Interesting Nikon patents (curved image sensor and more)

Nikon’s curved image sensor patent (Google translation) will improve the sharpness in the corners of the image:

  • Patent publication number 2010-109096
    • Release date 2010/05/13
    • Filing Date 2008/10/29
  • Using a lens with field curvature aberration
  • The image plane conversion element, sandwiched between the lens and image sensor
    • Each pixel has a single optical transmission pipe
    • Element corresponds to the surface curvature aberration
  • As a countermeasure light falloff at edges, with a filter that only the central dimming

Nikon patent application 20100150539 is for a focus adjustment solution (see wikipedia’s explanation of the two different passive focus solutions: phase detection and contrast measurement). Different implementations are shown in this patent application: the first drawing is a camera with a half mirror, the second is mirrorless (EVIL) camera, the third implementations is without a prism (Pellix camera?) and in the last drawing the sensor is located under the mirror (instead of behind the mirror):

“Field of the invention: The present invention relates to a device that adjusts the focus of an imaging optical system, an imaging device equipped with the focus adjustment device and a focus adjustment method.

Description of the related art: There is a digital camera known in the related art (see Japanese Laid Open Patent Publication No. 2001-281530) that includes a focus detection sensor adopting a phase difference detection method and an image sensor. This digital camera first drives the imaging optical system to a point near the focus match position based upon the results of detection executed by the focus detection sensor, then detects the focus match position through a contrast detection method by using the output from the image sensor and executes fine adjustment to the focus match position. However, the contrast detection method and the phase difference detection method adopted in the camera in the related art described above are not perfectly compatible with each other since their focus detection principles are different and, for this reason, the correspondence of the focus detection results obtained through the two methods tends to be poor. For instance, there may be a photographic subject for which the focus can be detected successfully through the phase difference detection method but the focus detection cannot be executed successfully through the contrast detection method. In addition, while the focus may be detected with a high level of accuracy through the phase difference detection method for a given photographic subject, the accuracy of the focus detection for the same photographic subject executed through the contrast detection method may be poor. Under such circumstances, the imaging optical system may hunt for, and fail to reach the focus match point, the imaging optical system may be driven to an unexpected position or the imaging optical system may not move at all when the camera attempts to fine-adjust the position of the imaging optical system through the contrast detection method after driving the lens to a point near the focus match position through the phase difference detection method.”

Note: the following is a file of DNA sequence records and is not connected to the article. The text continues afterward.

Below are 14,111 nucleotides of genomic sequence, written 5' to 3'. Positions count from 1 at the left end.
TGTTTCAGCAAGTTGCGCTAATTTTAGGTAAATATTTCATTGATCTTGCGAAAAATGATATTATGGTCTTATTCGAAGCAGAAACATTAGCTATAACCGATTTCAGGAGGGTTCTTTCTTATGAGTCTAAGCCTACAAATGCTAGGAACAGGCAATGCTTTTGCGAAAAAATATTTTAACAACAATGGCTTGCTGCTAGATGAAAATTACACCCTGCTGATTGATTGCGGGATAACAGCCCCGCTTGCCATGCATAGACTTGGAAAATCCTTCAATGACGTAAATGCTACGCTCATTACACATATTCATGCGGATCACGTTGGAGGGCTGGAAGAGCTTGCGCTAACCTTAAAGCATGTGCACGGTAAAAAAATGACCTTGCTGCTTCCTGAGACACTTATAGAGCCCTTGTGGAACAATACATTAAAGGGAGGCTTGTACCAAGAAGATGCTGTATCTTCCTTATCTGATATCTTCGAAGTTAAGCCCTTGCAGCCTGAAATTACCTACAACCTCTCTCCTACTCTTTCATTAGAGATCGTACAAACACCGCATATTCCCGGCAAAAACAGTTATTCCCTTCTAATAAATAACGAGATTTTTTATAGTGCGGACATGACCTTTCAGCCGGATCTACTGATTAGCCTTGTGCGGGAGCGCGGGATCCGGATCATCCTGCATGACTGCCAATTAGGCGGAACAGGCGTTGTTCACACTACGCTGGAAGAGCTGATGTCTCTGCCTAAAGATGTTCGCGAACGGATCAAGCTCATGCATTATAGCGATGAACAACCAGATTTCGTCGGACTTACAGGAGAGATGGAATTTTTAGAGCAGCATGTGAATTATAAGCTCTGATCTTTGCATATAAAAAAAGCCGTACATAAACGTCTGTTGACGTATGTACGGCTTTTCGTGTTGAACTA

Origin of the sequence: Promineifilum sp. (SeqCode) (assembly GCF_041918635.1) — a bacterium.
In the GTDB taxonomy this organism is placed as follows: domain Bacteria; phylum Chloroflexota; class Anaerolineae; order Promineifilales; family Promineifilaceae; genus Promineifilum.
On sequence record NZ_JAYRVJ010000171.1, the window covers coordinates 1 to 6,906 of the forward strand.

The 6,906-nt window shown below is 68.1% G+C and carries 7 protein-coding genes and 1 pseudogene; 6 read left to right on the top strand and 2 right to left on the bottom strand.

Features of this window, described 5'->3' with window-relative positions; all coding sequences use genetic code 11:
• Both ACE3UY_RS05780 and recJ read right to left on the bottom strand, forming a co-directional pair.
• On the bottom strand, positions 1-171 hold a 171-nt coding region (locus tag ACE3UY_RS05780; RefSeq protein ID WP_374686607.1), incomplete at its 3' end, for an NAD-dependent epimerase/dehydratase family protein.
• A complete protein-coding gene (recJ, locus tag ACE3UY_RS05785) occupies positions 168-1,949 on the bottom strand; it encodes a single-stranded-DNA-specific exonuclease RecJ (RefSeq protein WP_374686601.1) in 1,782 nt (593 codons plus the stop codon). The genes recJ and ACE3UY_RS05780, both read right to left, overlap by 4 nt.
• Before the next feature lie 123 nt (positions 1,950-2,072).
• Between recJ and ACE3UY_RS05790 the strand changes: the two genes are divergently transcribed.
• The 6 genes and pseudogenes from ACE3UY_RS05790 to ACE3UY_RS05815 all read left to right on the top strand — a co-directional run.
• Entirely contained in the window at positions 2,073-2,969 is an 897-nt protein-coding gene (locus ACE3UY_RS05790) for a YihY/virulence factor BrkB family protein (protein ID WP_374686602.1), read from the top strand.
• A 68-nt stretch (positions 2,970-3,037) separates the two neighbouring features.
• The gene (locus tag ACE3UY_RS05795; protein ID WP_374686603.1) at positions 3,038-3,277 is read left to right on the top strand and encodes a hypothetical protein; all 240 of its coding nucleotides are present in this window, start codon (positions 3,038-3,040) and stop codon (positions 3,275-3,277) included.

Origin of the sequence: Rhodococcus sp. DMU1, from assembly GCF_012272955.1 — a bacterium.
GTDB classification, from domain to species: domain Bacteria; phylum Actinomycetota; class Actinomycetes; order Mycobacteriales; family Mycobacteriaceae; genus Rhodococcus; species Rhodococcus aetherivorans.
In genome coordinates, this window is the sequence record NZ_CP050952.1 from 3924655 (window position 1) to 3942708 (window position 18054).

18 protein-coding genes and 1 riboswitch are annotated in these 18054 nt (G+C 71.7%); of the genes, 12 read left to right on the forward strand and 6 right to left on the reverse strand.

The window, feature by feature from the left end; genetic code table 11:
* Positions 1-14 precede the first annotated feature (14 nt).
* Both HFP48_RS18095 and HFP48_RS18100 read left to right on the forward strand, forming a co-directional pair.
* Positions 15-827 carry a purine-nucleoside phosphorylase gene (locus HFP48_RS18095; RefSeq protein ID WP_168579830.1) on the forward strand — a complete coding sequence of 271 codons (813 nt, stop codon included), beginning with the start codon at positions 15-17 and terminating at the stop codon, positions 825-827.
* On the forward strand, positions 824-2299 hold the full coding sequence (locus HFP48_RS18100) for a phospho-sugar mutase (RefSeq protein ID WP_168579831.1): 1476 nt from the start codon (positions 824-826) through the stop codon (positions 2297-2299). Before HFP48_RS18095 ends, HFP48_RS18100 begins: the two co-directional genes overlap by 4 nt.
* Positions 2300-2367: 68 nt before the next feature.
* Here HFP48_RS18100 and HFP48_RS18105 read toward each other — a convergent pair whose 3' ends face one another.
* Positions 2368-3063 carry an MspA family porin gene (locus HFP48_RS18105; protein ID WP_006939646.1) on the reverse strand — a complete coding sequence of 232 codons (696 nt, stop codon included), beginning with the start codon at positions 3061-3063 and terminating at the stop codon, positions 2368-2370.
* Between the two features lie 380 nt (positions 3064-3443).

The half mirror drawing is shown also in patent application US20100149361.

Patent Application 20100149649 is for a zoom eyepiece lens system.

Patent applications are not guarantee for upcoming products.

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